Predictive treatment of functionalising defects in 2D materials
Point defects play a key role in determining catalytic activity and transport properties and ab-initio methods have reached a maturity that means that they can be screened to computationally choose the optimal dopant before experimental realization. However, the defect structure can be a delicate balance between charge delocalization and formation of localized bonds or lone-pairs. For example, in GaAs (see Figure) S tends to form a lone pair leads to a hole-doping broken-bond DX-center instead of the expected electron doping substitutional defect .
Predictive treatment of non-trivial defect structures are a challenge because they require mapping of the full defect potential energy surface (PES). The challenge must be met because non-trivial defect structures are prevalent in 2D structures such as graphene and MoS2 and defects are often the active sites in bonding single atom catalysts. At the same time defects in 2D materials offer the unique possibility of direct validation of defect structures, due to the imaging possibilities of STM/AFM.
© Georg Madsen
The structure and electron localization function (ELF) of the hole-doping broken bond DX-center for S doped GaAs.
Complex defect structures are a situation where semi-empirical descriptions lack the necessary accuracy, but direct ab-initio methods cannot cope with the dimensions of the systems involved. We aim at using machine learning algorithms to develop “on-the-fly” potentials to enable global exploration algorithms to explore the search space in an efficient manner. The algorithm will be applied to predict stable structures of extrinsic defects, such as dopants or catalytic sites, and intrinsic defects, such as vacancies and grain boundaries. The direct comparison of the predicted atomic structures will make it possible to evaluate both the developed potentials and the search algorithms. The most relevant defect structures identified this way will then be compared to experimental data.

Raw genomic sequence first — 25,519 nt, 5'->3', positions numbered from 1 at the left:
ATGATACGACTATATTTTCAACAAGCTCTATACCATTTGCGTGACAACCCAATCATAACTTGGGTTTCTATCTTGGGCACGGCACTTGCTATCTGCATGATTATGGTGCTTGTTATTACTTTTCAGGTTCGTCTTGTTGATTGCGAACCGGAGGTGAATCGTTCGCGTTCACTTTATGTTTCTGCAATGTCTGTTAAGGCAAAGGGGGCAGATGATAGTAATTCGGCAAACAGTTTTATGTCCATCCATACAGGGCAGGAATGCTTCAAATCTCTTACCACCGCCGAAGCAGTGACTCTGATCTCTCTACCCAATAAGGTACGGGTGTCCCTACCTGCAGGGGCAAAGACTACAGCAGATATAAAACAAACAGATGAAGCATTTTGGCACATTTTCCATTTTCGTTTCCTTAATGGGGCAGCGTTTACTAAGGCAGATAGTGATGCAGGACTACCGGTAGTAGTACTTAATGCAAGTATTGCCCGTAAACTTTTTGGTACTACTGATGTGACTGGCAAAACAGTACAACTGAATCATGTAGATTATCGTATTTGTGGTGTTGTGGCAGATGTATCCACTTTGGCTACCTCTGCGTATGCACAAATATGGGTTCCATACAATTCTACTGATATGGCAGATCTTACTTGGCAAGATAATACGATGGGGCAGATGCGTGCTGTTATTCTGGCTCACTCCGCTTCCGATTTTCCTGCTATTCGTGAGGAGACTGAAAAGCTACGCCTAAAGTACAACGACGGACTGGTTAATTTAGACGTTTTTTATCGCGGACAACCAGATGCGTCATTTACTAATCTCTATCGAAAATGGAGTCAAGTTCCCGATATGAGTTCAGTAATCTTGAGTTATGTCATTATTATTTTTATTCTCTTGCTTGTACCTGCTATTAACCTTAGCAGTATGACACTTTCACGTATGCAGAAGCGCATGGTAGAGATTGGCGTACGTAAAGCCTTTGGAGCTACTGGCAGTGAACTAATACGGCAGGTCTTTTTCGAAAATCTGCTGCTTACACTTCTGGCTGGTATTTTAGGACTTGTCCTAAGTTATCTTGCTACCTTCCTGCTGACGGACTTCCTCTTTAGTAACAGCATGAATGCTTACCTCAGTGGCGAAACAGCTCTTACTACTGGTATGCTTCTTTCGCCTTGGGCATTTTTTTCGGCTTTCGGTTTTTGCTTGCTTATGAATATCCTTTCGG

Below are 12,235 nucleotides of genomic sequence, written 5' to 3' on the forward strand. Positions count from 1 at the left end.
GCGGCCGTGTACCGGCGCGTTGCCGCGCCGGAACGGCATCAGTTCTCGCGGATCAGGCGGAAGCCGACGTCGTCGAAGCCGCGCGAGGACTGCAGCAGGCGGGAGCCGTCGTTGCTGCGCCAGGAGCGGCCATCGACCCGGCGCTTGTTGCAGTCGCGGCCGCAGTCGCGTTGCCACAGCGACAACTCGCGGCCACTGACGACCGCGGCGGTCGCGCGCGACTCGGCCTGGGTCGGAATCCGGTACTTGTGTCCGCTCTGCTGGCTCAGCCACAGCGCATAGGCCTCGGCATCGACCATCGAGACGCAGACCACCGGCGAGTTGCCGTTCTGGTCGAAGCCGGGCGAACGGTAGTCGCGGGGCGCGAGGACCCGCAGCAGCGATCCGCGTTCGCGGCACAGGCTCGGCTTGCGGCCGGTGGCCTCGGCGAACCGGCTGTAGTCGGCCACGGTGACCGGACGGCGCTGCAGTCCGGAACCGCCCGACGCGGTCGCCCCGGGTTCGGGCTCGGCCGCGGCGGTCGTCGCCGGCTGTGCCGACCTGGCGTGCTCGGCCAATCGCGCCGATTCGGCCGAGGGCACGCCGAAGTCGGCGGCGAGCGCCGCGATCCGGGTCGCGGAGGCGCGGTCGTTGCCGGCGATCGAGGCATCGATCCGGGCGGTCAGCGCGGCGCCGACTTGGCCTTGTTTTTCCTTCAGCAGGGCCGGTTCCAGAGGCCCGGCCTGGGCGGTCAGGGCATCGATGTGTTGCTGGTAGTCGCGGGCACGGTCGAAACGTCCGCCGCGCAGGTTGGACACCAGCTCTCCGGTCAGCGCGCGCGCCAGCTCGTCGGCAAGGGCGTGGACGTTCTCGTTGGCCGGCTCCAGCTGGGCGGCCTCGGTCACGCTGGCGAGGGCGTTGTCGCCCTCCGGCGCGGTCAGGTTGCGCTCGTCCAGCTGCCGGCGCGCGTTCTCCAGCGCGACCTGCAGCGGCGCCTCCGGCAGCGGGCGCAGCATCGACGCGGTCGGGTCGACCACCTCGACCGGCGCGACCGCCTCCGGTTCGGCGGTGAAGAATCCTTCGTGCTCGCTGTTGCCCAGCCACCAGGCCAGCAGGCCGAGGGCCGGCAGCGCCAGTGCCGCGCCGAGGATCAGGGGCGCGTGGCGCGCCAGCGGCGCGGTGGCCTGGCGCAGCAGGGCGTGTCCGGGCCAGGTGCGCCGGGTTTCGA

For the exploration of the PESs we will implement an active learning approach based on our implementation of the covariance matrix adaption evolutionary strategy  and automatically differentiable neural-network force field (NNFF) . Since NNFFs only give reliable results within their training domain, an active learning strategy, where the training set is augmented whenever the exploration algorithm moves beyond its confines, is mandatory. The differentiable implementation means that training can be performed on both forces and energies such that relatively small datasets can be used. The uncertainty of the predictions necessary for an active learning strategy will be quantified through cross validation among an ensemble of NNs. We will go beyond previous work by coupling our NNFFs to global PES exploration algorithms which allow for evaluation of the partition function.
The Parkinson group will provide detailed experimental information on the atomic structures of single atom catalysts, which will be used for benchmarking the developed potentials. The methodology will also be applied to understand the defect structures observed in the Diebold group and the transport properties of semiconductor devices (scattering and charge trapping at defect sites) in collaboration with the Grasser group. Filipovic will also apply our results when modeling conductivity in MoS2 monolayers for sensing applications.
Georg Madsen is a theoretical materials chemist with a research focus on defects, transport properties and electronic structure theory. He has contributed to the widely used electronic structure codes WIEN2k and GPAW and to the BoltzTraP2 and almaBTE codes for predictive calculation of transport properties. Focus has been put on both point defects to predict optimal doping strategies and extended defects such as dislocations. Recently the group has been developing machine learning methods for the efficient exploration of potential energy surfaces.
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low-energy defect configurations. npj Comp. Mat. 7, 71 (2021). DOI: 10.1038/s41524-021-00537-1.
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62, 88–101 (2022). DOI: 10.1021/acs.jcim.1c01380.